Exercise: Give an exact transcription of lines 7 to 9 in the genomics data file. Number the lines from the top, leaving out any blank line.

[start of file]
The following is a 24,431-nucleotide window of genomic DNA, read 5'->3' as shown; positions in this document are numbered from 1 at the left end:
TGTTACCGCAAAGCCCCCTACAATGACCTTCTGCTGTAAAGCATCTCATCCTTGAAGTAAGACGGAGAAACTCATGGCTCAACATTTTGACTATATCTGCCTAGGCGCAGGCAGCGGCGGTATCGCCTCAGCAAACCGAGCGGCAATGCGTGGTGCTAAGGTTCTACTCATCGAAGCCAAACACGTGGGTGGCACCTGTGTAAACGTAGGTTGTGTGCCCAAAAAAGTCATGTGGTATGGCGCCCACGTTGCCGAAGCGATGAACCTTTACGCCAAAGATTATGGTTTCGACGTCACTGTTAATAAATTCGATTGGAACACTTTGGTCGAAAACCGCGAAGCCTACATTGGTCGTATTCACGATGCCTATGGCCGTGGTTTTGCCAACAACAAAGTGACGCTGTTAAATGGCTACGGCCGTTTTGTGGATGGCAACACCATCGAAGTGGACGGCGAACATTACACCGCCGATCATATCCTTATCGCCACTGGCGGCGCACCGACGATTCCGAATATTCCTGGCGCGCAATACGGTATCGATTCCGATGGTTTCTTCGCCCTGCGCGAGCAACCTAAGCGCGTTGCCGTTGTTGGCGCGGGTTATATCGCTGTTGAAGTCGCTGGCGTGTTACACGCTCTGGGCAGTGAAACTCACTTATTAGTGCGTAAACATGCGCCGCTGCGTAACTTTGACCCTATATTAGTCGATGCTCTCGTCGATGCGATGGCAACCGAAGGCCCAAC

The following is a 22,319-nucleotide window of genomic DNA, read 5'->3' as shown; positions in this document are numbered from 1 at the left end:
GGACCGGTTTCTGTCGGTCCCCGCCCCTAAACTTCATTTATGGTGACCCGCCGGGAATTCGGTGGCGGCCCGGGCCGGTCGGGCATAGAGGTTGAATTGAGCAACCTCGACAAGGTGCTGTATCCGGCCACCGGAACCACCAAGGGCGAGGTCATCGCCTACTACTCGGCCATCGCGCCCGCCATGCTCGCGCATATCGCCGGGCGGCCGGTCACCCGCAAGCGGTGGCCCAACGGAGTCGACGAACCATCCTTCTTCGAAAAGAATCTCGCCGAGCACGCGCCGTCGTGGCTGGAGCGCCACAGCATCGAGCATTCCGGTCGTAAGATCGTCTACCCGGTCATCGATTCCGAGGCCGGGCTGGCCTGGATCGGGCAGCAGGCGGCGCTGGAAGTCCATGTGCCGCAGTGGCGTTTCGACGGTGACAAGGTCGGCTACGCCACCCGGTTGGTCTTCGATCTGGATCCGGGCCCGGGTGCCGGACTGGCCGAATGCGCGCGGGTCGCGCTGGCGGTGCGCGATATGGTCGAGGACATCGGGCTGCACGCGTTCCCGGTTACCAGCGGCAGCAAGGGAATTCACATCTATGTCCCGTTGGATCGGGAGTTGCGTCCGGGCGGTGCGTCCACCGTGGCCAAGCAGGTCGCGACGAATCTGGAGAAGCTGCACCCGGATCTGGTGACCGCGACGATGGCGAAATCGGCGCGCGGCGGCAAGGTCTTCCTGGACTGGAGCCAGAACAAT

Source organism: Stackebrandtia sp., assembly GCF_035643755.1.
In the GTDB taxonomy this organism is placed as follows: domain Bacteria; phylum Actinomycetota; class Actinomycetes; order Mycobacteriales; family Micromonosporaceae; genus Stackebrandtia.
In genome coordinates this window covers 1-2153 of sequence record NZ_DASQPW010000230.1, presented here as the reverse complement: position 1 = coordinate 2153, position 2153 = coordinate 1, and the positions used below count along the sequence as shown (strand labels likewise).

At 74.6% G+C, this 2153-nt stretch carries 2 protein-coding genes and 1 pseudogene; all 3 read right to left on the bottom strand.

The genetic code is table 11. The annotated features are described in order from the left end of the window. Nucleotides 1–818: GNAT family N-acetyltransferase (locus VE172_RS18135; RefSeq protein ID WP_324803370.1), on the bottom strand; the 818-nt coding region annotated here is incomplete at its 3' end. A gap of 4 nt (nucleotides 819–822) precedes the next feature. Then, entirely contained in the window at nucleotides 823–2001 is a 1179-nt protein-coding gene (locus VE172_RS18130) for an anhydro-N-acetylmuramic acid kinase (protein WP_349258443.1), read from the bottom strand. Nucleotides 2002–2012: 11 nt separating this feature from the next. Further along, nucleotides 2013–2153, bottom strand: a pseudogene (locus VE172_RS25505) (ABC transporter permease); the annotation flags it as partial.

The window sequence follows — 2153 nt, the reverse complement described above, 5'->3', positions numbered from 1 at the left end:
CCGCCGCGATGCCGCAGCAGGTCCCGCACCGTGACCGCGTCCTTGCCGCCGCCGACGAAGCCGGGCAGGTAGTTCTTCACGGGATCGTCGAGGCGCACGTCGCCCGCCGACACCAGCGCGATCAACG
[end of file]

In genome coordinates this window covers 1-2153 of sequence record NZ_DASQPW010000230.1, presented here as the reverse complement: position 1 = coordinate 2153, position 2153 = coordinate 1, and the positions used below count along the sequence as shown (strand labels likewise).

At 74.6% G+C, this 2153-nt stretch carries 2 protein-coding genes and 1 pseudogene; all 3 read right to left on the bottom strand.

The genetic code is table 11. The annotated features are described in order from the left end of the window. Nucleotides 1–818: GNAT family N-acetyltransferase (locus VE172_RS18135; RefSeq protein ID WP_324803370.1), on the bottom strand; the 818-nt coding region annotated here is incomplete at its 3' end. A gap of 4 nt (nucleotides 819–822) precedes the next feature. Then, entirely contained in the window at nucleotides 823–2001 is a 1179-nt protein-coding gene (locus VE172_RS18130) for an anhydro-N-acetylmuramic acid kinase (protein WP_349258443.1), read from the bottom strand. Nucleotides 2002–2012: 11 nt separating this feature from the next. Further along, nucleotides 2013–2153, bottom strand: a pseudogene (locus VE172_RS25505) (ABC transporter permease); the annotation flags it as partial.